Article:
Three Ways To Build Green
- Oct 25, 2007
For communities interested in green building, a little push may be all it takes to incorporate sustainability into future building and expansion plans.
Supporting green building is one thing — encouraging it, entirely another. Aside from passing an all-construction mandate or instituting a fine, how can towns — and builders — inspire sustainability?
Take a look at ways some communities are promoting green building:
- Test-Driving a Green Program. Los Altos, Calif. recently approved a 12-month green building program, which requires require new single-family homes to meet Build
It Green’s standards, according to the Palo Alto Daily News.
- Increasing Home Sales By Offering Lower Operating Costs. Shea Homes in Arizona is including green options like solar attic fans, electrical car charger-equipped garages and energy-efficient air conditioners in a new subdivision it’s building. The additions will tack $5,000 to $8,000 on to each house, but the company is absorbing the cost and not upping home prices. "It’s an investment for us," Hal Looney, Shea’s area president, told the Arizona Republic. "We’re counting on the
investment to help increase our sales as well as continuing our
commitment in providing a quality product to our customers."
Richard Zimmerman, a founding member of Scottsdale’s green building program, agrees. "The builders can differentiate themselves from their competitors by
embracing these programs, at the same time, homeowners are demanding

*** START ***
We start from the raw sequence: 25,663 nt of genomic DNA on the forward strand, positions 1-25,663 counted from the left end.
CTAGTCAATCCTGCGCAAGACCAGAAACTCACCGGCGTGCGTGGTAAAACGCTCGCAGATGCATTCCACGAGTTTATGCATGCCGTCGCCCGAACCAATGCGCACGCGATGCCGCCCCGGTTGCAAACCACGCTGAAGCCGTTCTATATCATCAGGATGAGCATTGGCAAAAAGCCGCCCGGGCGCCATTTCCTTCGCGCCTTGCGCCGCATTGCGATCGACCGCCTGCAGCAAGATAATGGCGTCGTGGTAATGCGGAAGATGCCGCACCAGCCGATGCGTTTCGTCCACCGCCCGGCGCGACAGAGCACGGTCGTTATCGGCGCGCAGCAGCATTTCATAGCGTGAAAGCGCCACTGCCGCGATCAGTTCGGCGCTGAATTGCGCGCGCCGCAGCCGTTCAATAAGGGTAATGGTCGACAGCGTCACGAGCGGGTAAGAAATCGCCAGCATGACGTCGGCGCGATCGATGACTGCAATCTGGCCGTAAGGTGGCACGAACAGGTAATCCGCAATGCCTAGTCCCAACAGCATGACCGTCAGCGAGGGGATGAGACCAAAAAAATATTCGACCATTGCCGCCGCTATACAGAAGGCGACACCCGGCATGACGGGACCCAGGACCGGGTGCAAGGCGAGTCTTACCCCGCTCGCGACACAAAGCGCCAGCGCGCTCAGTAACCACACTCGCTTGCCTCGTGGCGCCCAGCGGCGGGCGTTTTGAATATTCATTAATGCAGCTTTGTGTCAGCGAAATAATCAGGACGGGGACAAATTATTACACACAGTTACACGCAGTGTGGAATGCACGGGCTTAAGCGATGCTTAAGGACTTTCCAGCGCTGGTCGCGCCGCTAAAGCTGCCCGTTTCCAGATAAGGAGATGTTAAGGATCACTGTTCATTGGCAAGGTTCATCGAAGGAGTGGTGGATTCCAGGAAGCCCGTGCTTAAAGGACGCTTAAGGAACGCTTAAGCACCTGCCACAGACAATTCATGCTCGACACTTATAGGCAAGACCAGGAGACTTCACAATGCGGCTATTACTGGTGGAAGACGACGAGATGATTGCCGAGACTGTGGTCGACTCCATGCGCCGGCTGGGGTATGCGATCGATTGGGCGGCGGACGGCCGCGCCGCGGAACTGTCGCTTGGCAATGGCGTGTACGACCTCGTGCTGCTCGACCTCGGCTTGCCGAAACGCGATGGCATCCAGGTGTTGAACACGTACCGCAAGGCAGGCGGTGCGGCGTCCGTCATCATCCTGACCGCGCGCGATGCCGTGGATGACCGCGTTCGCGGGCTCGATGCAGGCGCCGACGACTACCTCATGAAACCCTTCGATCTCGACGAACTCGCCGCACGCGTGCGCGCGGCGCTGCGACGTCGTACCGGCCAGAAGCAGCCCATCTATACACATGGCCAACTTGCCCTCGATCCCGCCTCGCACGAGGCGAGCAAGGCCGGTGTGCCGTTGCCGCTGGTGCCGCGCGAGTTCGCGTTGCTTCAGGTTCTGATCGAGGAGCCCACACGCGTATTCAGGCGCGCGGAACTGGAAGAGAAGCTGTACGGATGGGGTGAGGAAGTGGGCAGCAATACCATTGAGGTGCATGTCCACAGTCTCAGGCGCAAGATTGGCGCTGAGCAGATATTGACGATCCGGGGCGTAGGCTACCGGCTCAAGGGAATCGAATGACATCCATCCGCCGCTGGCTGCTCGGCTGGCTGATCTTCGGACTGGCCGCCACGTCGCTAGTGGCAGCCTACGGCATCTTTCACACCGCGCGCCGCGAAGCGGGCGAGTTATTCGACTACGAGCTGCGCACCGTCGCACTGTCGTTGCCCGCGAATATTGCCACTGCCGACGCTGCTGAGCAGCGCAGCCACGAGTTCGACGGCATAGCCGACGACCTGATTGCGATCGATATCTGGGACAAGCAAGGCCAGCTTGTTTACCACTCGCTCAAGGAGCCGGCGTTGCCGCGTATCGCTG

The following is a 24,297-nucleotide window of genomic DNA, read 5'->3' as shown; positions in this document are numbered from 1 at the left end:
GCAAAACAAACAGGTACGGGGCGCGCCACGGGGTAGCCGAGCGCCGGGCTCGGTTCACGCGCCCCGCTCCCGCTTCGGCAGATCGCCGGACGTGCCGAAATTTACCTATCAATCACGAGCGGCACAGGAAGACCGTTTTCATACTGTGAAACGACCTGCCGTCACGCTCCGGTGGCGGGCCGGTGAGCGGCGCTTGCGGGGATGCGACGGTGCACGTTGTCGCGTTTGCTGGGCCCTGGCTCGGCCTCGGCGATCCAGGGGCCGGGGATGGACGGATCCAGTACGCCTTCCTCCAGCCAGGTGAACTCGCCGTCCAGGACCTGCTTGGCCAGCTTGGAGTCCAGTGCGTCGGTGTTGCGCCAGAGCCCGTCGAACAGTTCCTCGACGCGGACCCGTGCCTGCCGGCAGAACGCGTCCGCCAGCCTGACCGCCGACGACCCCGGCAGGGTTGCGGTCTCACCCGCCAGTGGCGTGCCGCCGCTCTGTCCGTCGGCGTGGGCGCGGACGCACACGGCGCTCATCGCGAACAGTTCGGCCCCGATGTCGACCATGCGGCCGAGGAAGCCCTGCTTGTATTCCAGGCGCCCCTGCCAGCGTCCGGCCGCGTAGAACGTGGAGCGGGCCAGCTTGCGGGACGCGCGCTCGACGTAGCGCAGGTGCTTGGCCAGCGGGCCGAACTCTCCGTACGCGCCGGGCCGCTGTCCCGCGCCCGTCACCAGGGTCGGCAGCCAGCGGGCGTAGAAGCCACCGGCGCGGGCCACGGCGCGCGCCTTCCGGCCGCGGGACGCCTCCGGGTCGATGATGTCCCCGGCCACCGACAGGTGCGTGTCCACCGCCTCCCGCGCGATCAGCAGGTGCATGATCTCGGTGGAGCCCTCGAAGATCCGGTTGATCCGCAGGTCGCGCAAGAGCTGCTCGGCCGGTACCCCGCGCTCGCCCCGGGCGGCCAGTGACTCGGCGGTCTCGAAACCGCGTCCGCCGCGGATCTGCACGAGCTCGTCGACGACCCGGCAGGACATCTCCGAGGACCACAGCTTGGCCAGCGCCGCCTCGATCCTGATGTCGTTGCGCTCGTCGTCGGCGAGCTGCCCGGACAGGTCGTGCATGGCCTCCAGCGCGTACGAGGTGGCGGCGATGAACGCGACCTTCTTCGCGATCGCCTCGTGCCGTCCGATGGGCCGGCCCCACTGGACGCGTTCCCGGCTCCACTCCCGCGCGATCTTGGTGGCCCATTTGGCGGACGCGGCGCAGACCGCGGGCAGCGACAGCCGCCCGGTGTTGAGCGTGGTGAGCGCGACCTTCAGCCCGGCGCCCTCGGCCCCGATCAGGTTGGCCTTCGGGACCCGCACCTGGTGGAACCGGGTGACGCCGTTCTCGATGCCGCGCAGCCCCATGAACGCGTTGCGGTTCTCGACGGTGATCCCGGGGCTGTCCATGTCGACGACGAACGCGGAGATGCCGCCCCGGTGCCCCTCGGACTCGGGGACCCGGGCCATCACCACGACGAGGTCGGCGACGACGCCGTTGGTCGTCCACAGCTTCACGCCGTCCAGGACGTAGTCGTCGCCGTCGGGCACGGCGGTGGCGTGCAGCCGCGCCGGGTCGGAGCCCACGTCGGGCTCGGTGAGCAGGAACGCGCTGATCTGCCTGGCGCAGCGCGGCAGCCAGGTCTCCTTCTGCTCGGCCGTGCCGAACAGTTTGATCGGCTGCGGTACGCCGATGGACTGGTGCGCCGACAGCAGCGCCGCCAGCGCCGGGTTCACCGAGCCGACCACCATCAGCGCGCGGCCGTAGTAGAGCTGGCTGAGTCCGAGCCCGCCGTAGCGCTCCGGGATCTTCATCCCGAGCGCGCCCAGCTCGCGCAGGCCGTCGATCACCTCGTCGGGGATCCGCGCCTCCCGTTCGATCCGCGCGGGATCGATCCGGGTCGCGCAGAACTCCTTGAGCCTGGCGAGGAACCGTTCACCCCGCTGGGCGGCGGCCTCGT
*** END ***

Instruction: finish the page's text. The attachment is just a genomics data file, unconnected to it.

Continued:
green strategies and are shopping online aggressively," he said.
- Adding Jobs to the Area. The U.S. unemployment rate rose slightly to 4.7 percent in September — and although employment is looking sunnier, many people are still looking for work, especially in the Midwest, which Reuters reported had the highest regional unemployment rate in September. Looking to create jobs for your local economy? The U.S. Green Building
Council has said that
the size of the green building market grew from essentially zero
to $12 billion from 2001 to 2007, according to the San Jose Mercury News, who noted that its mayor’s "green vision" plan, announced in early October, includes plans to create clean-tech jobs, use renewable energy to build green buildings and recycle more wastewater.
Green building starts at the local level — at least for now — and requires company and political initiative. There are many reasons to build green: It can reduce energy costs over time, improve the economy through job creation and — of course — help the environment.
And really, isn’t that reason enough?